Association News: New Life Member Benefits
At its October 7 meeting, the Executive Committee of the Board of Directors approved a new benefit program for Life Members of the Association. Our Life Members have made a significant financial commitment to our Association that has gone largely unrecognized. Current and new Life Members will receive:
• a 50% discount on registration at ALL ITEA Conferences (both international and regional)
• a 10% discount on all purchases from the Tuba/Euphonium Press
• a lapel pin designed exclusively for Life Members
• a commemorative Life Member coin suitable for display
• continued receipt of the print version of the ITEA Journal each quarter
There will be Life Member receptions at all international and regional ITEA conferences in the future as well. We look forward to seeing our Life Members at these gatherings.
If you have been considering life membership in ITEA, we are also offering a choice of payment plans to make this membership classification more accessible. One may, of course, pay the $1,000 fee in a lump sum, but other options include paying four yearly installments of $250 or twenty monthly installments of $50.
As of October, 2013, there are 111 Life Members of the Association. We are always happy to welcome more Life Members. If you have questions about Life Membership, contact ITEA Executive Director Scott Hanson at firstname.lastname@example.org.
Dr. Matthew Mireles is currently Temporary Assistant Professor – Director of Bands/Low Brass at Cameron University in Lawton, OK. He is also on faculty at the Blue Lake Fine Arts Camp in Twin Lake, MI. As a euphonium soloist, Dr. Mireles was the winner of the 2008 Leonard Falcone International Euphonium Competition, the 2007 Mid-Texas Symphony Young Artist Competition, and the University of Alabama Concerto-Aria Competition. His debut album, entitled Prometheus, will feature premiere euphonium recordings of works composed by John Stevens. As a chamber musician, Dr. Mireles plays first euphonium in the Boreas Quartet, which will soon release its first album entitled The Serpent’s Kiss. The recording will feature music composed by Rachmaninoff, Shostakovich, Bolcom, Mozart, Bach, and Ewazen, all newly arranged for tuba quartet. Dr. Mireles received his DMA from the University of Wisconsin-Madison. His major teachers include John Stevens, Demondrae Thurman, Lee Hipp, Mark Hetzler, and Scott Teeple.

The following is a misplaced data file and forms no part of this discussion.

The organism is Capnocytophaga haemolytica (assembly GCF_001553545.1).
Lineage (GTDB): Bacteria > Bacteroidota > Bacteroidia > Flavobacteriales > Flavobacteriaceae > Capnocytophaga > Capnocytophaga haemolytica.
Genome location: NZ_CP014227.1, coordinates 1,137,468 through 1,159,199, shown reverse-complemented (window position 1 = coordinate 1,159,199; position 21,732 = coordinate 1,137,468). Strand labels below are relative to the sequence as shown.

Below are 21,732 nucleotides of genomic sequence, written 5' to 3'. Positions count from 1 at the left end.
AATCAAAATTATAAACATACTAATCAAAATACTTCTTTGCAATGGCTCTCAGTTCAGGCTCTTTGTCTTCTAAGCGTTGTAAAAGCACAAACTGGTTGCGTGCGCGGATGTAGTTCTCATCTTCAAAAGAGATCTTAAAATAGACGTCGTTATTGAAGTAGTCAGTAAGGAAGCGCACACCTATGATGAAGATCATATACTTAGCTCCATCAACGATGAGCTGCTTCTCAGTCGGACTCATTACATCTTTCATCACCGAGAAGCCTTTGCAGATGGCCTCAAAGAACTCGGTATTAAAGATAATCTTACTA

Awards and Honors
Andreas Martin Hofmeir Wins ECHO Klassik Instrumentalist of the Year Award
In a first in the history of the German ECHO Klassik, as well as for similar competitions, tubist Andreas Martin Hofmeir has won the “Instrumentalist of the Year” category, the most coveted trophy in the German classical music scene. This landmark achievement is all the more astonishing given Hofmeir’s proficiency in multiple genres. The 35-year-old is also the tubist in the Bavarian cult band LaBrassBanda, one of the currently most requested pop bands in the country, along with several other cabaret artists holding multiple awards (including the Passauer Scharfrichterbeil prize). He earned the ECHO Klassik prize with his first solo album Uraufnahmen, which is published under the record label GENUIN, and exclusively contains first recordings of works composed specifically for him. The album was developed in cooperation with the winner of the Deutsches Musikwettbewerb Composition Contest. At the ECHO award ceremony on October 6th, which he attended along with other classical stars such as Martha Argerich, Jonas Kaufmann and Sol Gabetta, Hofmeir performed live with the Konzerthausorchester Berlin.
Hofmeir was born in Munich and has become arguably among the most eclectic and interesting musicians of his time. With his tuba, the former fellow of the Berlin and Munich Philharmonic not only became one of the youngest professors at the Mozarteum Salzburg, but also scored a victory for his instrument as a soloist as the winner of the 2005 Deutsches Musikwettbewerb, and now this year with the ECHO Klassik Award. In a continuation of his solo appearances with orchestra, he will debut with the Munich Philharmonic in March 2014.
Other pioneering achievements include Hofmeir’s work with solo harpist Andreas Mildner of the Cologne WDR Symphony Orchestra, with whom he established the world’s first tuba-harp duets, which he performed at the Ludwigsburg Castle Festival as well as the Schleswig-Holstein Music Festival. Their duet CD Why not? was released under GENUIN in June of this year.
Hofmeir’s career as a pop musician is just as successful: he was named the “Winner of Hearts” with LaBrassBanda, and the band stormed to the top 10 list of the German charts with their third album Europa, which is on the Sony record label. On their Europa 2013 tour, their live concerts were seen by a whopping 30,000 listeners.